The following commentary comes from an independent investor or market observer as part of TheStreet's guest contributor program, which is separate from the company's news coverage.
By David Sterman
NEW YORK ( StreetAuthority) -- I was talking with a colleague a few weeks ago and she wondered aloud whether the economic and political chaos in Italy -- mainly the result of Europe's ongoing sovereign debt crisis -- was creating an opening for bargain-hunting investors. After all, we're talking about the fourth-largest economy in Europe (after Germany, France and the U.K.), an economy that has a fairly impressive industrial base. My initial thought was to steer clear. The open-ended economic crisis in the region could really hurt Italy in 2012, as the county enacts a set of belt-tightening moves. But if you are a regular reader of my articles, then you know I'm an assiduous bargain hunter.
So I decided to dig deeper.Indeed, Italy's economic woes merit investors' attention. At least the iShares MSCI Italy Index Fund (EWI) does. The fund holds a basket of Italy's top companies, many of which can be trusted to deliver steady results in any economic climate.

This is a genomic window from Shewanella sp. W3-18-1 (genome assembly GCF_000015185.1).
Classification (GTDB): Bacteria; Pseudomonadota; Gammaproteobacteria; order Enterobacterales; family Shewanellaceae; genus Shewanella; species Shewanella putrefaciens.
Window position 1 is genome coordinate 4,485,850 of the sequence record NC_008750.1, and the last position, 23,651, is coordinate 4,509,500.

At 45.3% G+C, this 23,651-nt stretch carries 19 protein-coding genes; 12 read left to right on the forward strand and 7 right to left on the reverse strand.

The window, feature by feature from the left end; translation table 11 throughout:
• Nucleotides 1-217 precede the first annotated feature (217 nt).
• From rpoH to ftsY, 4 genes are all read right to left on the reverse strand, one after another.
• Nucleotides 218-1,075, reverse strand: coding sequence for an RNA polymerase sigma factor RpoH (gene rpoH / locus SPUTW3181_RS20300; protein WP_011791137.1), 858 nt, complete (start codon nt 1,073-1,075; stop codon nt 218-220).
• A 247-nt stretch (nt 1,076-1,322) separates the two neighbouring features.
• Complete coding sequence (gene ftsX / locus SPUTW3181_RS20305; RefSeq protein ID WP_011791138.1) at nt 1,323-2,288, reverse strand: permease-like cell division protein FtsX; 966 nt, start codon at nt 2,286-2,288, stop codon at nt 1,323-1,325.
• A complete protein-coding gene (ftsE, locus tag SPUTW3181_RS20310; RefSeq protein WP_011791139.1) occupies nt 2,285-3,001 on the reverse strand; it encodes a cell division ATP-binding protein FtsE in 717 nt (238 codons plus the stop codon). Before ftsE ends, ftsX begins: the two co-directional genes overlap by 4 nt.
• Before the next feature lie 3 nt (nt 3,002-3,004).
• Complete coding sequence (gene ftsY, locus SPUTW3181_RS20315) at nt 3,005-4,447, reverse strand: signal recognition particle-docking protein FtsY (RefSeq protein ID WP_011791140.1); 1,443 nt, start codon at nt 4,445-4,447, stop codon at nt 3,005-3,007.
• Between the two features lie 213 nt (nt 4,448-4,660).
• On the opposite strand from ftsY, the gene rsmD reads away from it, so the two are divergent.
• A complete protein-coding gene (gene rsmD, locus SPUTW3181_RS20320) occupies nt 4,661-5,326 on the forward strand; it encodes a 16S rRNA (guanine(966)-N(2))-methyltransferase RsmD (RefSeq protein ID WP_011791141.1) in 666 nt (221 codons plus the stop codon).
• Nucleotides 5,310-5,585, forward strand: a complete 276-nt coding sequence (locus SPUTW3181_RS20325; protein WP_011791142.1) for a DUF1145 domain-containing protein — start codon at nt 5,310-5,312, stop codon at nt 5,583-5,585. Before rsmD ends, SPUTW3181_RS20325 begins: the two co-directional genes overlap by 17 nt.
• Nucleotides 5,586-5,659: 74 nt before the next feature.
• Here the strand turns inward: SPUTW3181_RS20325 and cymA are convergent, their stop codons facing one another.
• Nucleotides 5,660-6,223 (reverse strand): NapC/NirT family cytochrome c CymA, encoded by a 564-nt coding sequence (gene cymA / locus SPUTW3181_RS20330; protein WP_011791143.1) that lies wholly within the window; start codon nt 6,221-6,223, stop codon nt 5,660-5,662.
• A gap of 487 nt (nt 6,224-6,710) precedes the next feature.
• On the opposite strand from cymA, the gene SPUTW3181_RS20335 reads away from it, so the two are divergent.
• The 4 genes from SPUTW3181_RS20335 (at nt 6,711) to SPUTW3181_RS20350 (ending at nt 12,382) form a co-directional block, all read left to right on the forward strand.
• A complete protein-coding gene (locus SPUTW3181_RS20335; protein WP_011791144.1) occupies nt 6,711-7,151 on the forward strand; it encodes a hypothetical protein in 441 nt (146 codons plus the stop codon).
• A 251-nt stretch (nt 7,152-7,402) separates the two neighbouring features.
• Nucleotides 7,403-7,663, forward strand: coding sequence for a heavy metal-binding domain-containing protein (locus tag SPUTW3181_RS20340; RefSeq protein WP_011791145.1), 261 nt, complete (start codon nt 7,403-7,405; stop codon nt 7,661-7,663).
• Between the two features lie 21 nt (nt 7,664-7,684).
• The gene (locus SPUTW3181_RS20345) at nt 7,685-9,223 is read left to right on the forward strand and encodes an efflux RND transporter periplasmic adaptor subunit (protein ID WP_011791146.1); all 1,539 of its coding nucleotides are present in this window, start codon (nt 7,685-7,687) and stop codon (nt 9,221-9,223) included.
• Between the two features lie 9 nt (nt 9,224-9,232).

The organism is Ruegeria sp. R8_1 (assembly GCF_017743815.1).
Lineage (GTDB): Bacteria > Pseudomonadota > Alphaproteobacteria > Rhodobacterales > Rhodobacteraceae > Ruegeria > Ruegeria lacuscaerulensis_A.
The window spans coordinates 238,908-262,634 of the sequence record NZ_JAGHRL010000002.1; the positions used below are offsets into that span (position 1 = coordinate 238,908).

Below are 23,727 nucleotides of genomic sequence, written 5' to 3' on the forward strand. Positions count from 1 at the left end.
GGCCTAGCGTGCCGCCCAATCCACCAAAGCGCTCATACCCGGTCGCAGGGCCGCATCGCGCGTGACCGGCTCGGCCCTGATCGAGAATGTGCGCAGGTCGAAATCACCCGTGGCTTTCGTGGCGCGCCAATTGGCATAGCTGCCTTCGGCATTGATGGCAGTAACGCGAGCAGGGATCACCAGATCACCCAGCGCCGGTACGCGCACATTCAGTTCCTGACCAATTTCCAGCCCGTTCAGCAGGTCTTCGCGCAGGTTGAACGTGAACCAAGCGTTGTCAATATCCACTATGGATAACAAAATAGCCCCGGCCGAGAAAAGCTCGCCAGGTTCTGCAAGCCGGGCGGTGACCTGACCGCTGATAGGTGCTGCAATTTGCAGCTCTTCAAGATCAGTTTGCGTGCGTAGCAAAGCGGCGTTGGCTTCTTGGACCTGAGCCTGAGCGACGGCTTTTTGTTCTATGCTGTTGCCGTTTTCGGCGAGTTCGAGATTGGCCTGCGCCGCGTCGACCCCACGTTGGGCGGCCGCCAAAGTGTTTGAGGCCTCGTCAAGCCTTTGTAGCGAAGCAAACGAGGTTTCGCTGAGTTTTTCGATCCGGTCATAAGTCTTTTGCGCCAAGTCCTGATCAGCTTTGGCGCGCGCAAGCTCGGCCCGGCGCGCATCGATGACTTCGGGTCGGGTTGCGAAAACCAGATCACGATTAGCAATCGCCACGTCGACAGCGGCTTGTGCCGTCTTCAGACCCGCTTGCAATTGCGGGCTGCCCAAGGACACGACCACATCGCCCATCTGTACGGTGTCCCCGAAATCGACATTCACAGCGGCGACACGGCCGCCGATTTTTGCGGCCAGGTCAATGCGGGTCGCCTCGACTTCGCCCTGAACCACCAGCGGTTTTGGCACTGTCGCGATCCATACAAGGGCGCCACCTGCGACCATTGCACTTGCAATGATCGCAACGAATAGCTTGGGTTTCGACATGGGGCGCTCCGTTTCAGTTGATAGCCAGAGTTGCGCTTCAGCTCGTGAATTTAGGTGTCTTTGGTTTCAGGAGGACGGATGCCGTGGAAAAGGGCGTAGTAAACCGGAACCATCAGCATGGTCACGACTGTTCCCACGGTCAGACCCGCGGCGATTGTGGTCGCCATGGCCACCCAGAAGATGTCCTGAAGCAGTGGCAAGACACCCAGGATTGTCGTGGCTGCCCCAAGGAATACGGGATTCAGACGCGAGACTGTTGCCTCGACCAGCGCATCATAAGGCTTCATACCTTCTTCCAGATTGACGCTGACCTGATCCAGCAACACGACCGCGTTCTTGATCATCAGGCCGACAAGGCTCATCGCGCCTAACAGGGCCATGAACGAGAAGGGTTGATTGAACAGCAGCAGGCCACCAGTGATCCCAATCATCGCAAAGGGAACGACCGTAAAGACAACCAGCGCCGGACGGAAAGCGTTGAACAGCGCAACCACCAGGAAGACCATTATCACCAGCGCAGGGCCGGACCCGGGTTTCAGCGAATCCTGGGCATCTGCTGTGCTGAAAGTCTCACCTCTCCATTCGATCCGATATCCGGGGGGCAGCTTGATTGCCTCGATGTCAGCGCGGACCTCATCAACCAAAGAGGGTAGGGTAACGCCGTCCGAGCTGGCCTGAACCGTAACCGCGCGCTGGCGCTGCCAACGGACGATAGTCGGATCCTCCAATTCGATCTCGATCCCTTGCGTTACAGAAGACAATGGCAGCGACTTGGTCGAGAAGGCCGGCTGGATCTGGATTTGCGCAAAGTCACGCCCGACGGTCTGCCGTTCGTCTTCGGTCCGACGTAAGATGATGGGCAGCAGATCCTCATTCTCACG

But because this fund is down from $20 to $12 this year, and down from $35 at the end of 2007, many may think its holdings are in deep trouble. This is not the case. For example, 22% of the fund is invested in Eni (E), sort of the "ExxonMobil of Italy." Eni's performance is a lot more beholden to oil prices, which are quite firm, than any Italian economic trends. The oil giant generates about $145 billion in annual sales and typically earns about $5 per American depositary receipt (ADR). Follow TheStreet on Twitter and become a fan on Facebook. In fact, Eni has little to do with Italy in terms of either revenue or expenses. This is a company with a strong presence in Europe, Asia, Oceania, Africa and the Americas, a true multinational. As Morningstar recently noted, "Eni stands out from many much-larger global integrated oil peers . . . because of strong diplomatic ties forged by management. This allows the company to operate more effectively in difficult markets such as North Africa, the Middle East and Russia, and is well illustrated by the fact that Eni is the largest international oil and gas producer in Africa." Morningstar's analysts say that shares, trading at a recent $41, are worth $65.